In Julia Cameron’s book, THE ARTIST WAY, she talks about the “artist date.” An artist date is “a block of time, perhaps two hours weekly, especially set aside and committed to nurturing your creative consciousness, your inner artist. The artist date is an excursion, a play date that you preplan and defend against all interlopers. You do not take anyone on this artists date but you and your inner artist.”
I used to do artist dates all the time. And then I became an “artist” (writer), and artist dates stopped. Why did I need an artist date? My career was an artist date, wasn’t it? I didn’t have time for artist dates anymore. I had more important things to do–blog interviews to write, stories to edit, workshops to teach. Why on earth did I need an artist date?
And then, I hit the wall.
It’s been an incredibly challenging last two months. My Grandfather died, there was a trip back to the Midwest, a few weeks later, a good friend from college died suddenly, and then last Sunday, I found my cat torn to shreds on my front door step. I rushed her to the emergency vet to be told she looked fine on the x-rays and they would stitch her up. I could pick her up in the morning. At midnight, I got a call, she had died suddenly coming out of her pain medicine. She was two.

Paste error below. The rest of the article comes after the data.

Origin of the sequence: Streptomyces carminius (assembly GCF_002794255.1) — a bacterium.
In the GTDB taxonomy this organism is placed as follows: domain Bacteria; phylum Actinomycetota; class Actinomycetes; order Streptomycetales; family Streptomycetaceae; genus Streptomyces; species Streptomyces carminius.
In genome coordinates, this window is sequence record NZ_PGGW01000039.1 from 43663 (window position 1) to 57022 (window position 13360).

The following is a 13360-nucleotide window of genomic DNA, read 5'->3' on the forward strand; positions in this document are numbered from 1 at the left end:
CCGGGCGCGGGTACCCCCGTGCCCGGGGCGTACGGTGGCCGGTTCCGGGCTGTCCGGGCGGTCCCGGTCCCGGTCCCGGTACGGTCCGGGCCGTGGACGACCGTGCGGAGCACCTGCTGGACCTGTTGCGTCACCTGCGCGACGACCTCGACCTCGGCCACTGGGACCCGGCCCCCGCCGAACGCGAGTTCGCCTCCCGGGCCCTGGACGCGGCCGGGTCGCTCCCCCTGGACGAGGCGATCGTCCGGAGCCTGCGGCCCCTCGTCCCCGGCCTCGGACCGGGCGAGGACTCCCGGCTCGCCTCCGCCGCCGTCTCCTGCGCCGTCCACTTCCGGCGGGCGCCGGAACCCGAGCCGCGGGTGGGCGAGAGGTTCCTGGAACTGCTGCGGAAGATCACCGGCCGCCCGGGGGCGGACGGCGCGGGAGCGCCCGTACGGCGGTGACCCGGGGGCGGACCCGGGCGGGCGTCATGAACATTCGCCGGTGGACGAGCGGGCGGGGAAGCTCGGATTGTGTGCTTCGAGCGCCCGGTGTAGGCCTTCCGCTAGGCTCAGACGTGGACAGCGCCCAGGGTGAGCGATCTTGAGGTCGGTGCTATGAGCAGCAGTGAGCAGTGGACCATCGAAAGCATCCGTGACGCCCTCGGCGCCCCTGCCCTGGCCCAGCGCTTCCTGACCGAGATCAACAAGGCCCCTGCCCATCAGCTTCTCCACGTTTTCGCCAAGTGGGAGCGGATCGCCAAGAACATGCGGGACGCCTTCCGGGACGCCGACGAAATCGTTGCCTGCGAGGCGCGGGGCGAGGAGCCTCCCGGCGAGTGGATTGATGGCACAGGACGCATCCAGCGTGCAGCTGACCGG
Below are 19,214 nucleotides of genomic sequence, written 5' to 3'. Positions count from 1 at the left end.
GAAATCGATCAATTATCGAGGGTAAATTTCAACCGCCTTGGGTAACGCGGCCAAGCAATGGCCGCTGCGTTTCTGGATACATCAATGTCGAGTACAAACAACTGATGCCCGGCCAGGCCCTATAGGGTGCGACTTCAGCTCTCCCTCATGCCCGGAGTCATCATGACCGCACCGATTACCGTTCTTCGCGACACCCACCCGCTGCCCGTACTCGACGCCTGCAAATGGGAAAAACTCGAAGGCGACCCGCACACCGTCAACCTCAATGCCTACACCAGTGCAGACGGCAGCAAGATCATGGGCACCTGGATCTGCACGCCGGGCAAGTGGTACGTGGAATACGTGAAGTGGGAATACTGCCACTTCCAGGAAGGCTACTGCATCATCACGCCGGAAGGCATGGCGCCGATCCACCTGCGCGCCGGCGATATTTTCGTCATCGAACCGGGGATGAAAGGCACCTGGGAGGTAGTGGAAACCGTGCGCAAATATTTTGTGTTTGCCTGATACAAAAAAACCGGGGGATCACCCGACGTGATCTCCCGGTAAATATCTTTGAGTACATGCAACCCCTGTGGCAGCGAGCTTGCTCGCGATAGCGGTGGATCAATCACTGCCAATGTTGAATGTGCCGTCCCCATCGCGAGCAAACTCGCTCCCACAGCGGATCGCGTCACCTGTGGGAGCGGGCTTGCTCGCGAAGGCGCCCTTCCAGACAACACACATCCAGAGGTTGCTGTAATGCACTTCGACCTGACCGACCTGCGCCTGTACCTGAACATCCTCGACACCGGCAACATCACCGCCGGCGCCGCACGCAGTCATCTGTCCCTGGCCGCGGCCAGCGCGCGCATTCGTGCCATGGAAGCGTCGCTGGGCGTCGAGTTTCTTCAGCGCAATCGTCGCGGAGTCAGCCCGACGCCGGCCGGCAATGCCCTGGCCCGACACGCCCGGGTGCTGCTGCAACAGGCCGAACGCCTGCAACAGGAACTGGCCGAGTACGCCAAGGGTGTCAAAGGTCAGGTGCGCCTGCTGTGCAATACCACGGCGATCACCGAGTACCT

Somehow, through all of this, I met my writing deadlines. I am a writer, by gosh, and I’ll meet those deadlines! I turned in a Christmas Romance Novella which is third in the sailor series. I turned in a spin-off Christmas story to STAINED GLASS SUMMER, and I lined up school visits and workshops for the Fall. I answered my emails, posted blog entries, and carried on like everything was fine.
And then, I hit the wall. As a small business person, I don’t have “weekends.” There is always something I need to do to keep the balls in the air. The added” benefit” of being able to check email, etc by phone doesn’t help with the lack of weekends. Usually, I think this works fine. Until lately. And so, on Tuesday, after a morning yoga session, I put the dog in the car and we got on the ferry to Whidbey Island. We’ve been having a beautiful Fall and I feel as if I’m missing the whole thing in a sea of fog. It’s amazing to me how it doesn’t take much in the Pacific Northwest to get away from the hustle and bustle. There was no line on the ferry. It pulled out of the dock in ten minutes, and suddenly, I was awash in blue water and mountains with a very clear sky.
I spent the afternoon on the Island. I browsed the shops. I looked at books and got ideas for my yard. I ate a piece of pizza. I took the dog to the off-leash beach. He ran off-leash and chased his ball. I drank coffee. I took the dog to an off-leash trail area and he played with a couple island dogs. I only thought about a story idea–once. (Sometimes it’s just hard to turn that part off) And then, at sunset, I got back on the ferry and rode it the 20 minutes back across the water. I only checked my email on my phone once. Just once.
It was amazing what a little trip across the water on a ferry can do for one’s creative soul. And it reminded me….a working artist needs artist dates, too.